That goes to your economic and employment impacts question.
I'd like to talk a bit about the barriers and opportunities. For sure we are on the cusp of a whole range of exciting opportunities in the forest industry. We have next-generation products such as cross-laminated timber and other engineered wood products that don't necessarily fit in a box. We have all manner of next-generation products on the pulp and paper side, from biofuels to nanocrystalline cellulose to cellulose fibres, lignin, these kinds of things. The world is using wood in ways we never imagined, and in Canada, we need to be ensuring that we are doing what we can in terms of research and development and regulatory processes to facilitate the advancement of the use of wood in these exciting next-generation applications, which by definition might be what you're calling secondary supply chain products.
That is the opportunity. However, I'm going to tell you quite frankly what the barrier is. In this country, it is hard to make a business case for investment in the natural resources sector. We face uncertainty in costs. We face uncertainty in access to fibre.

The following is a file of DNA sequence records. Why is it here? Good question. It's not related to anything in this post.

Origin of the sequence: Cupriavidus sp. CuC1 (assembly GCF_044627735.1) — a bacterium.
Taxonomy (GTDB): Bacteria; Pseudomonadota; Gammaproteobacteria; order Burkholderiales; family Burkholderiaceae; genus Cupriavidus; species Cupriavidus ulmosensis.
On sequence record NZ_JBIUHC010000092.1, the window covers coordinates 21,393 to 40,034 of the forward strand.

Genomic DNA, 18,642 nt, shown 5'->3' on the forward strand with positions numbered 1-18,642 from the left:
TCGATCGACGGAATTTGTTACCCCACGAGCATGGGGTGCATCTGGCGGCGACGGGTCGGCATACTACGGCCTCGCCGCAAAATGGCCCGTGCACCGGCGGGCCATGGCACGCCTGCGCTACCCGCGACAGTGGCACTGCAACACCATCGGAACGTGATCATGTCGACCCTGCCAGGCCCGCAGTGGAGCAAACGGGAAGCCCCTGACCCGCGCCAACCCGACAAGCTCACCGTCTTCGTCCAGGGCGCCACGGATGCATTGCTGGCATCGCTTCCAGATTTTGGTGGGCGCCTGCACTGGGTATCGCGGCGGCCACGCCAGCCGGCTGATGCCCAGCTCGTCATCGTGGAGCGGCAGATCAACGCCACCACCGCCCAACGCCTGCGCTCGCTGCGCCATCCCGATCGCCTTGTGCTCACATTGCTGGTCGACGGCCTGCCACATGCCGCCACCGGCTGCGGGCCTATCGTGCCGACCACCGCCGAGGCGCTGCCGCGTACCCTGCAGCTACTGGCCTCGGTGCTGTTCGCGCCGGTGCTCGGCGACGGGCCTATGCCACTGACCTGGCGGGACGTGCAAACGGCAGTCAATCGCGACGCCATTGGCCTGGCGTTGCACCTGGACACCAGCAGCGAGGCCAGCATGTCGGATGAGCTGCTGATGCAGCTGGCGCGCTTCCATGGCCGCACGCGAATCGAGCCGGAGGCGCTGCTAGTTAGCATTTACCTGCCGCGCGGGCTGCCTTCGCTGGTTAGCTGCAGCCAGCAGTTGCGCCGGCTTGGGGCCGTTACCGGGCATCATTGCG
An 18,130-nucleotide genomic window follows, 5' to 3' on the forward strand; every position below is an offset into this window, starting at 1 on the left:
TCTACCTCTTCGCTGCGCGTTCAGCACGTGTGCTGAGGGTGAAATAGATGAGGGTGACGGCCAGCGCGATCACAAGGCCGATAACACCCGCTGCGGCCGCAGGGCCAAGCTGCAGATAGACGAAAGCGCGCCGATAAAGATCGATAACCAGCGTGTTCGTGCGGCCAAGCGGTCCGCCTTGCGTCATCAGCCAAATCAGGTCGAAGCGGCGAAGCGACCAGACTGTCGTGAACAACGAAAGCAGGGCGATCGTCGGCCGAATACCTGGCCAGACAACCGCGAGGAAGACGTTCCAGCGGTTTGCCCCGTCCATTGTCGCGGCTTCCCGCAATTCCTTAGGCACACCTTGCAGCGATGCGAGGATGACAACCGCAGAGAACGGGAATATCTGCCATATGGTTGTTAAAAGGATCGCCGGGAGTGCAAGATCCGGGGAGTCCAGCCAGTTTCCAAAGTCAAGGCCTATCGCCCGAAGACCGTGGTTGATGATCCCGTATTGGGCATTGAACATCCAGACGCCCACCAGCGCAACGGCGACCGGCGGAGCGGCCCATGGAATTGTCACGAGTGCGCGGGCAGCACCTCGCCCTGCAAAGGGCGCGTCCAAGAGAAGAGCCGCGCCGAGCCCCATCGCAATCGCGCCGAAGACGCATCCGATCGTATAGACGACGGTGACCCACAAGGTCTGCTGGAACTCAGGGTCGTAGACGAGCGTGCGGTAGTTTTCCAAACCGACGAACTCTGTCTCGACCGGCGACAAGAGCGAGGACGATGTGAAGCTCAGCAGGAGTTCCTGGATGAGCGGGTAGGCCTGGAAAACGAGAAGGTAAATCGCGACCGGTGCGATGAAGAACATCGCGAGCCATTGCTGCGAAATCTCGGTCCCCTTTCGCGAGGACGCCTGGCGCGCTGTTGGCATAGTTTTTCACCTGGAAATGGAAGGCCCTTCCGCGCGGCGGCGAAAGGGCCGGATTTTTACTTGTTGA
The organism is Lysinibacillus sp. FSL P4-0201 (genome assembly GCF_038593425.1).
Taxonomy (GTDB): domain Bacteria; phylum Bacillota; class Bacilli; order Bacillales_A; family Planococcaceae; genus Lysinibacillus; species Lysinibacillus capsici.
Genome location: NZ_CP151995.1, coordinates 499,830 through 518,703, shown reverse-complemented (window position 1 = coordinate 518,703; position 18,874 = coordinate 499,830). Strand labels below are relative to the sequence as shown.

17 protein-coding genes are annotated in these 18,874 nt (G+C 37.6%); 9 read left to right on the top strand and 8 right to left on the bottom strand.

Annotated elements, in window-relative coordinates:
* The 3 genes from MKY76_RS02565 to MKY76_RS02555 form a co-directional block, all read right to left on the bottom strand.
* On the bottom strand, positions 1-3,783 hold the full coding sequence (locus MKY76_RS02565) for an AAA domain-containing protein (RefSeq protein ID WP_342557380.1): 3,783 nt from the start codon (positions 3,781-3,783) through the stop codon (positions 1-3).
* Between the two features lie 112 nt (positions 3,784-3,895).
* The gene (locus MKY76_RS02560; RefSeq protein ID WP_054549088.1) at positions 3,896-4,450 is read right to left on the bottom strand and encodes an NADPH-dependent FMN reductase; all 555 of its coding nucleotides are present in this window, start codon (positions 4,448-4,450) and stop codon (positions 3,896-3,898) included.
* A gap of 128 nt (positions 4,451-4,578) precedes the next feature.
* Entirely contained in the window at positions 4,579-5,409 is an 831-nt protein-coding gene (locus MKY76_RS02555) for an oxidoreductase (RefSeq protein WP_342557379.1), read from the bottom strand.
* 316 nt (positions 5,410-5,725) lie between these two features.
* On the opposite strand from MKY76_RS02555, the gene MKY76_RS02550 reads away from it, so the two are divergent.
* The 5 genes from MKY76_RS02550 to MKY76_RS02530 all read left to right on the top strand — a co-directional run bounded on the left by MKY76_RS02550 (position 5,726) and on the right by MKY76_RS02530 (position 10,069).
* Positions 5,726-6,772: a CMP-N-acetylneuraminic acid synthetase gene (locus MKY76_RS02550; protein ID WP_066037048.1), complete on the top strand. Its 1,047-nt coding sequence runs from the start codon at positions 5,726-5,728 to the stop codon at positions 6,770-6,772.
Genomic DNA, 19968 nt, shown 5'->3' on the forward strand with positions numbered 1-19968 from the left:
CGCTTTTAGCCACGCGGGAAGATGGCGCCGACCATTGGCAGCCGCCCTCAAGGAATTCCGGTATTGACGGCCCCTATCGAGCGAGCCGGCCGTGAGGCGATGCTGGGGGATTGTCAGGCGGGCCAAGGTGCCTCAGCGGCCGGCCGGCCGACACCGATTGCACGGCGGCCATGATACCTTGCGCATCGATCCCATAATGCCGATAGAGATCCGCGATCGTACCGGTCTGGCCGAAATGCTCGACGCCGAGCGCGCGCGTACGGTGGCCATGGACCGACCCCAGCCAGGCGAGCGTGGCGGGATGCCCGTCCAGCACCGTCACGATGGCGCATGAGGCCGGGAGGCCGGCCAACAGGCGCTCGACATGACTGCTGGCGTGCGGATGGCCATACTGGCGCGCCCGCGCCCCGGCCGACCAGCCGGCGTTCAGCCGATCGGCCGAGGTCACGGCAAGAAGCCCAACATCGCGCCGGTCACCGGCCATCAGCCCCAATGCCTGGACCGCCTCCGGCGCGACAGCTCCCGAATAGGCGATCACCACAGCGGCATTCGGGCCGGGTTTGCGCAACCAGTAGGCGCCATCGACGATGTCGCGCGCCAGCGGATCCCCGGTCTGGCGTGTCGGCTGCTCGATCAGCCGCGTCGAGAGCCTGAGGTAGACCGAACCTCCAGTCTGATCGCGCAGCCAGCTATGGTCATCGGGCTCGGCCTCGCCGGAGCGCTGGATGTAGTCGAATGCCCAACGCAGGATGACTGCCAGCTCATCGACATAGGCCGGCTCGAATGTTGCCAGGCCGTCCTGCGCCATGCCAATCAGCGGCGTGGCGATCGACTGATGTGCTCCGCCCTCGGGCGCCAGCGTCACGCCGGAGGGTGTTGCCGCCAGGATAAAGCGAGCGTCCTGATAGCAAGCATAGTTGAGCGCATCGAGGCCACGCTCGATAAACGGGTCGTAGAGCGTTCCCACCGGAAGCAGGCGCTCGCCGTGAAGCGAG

Many of those barriers or issues that preclude being able to make a business case for investment revolve around things that governments do. There are regulatory things. There is species at risk. There is reconciliation with first nations. There is tax and economics, and then there is that, always, forestry always tends to be a political football.
Those issues are what I think your committee needs to turn its mind to, because it's very difficult for CEOs to go into boardrooms today and say they want to invest $100 million in a sawmill or some next-generation product, which carries all kinds of risks to begin with, and then not be able to turn to their boards of directors and investors and say where they're going to get the fibre to build these things and what the cost of that fibre is going to be.
Having said that, and not being a guy who has a black cloud over his head, there are a number of things the federal government is doing that we should celebrate and ensure continues.
You have the EMO program, or the expanding market opportunities program. That program leverages federal government, provincial government, and forest industry money to promote our products offshore. Not only does it promote our products offshore, it promotes Canadian technology, building systems, and expertise in offshore markets. That's a very good program that should continue to get funding.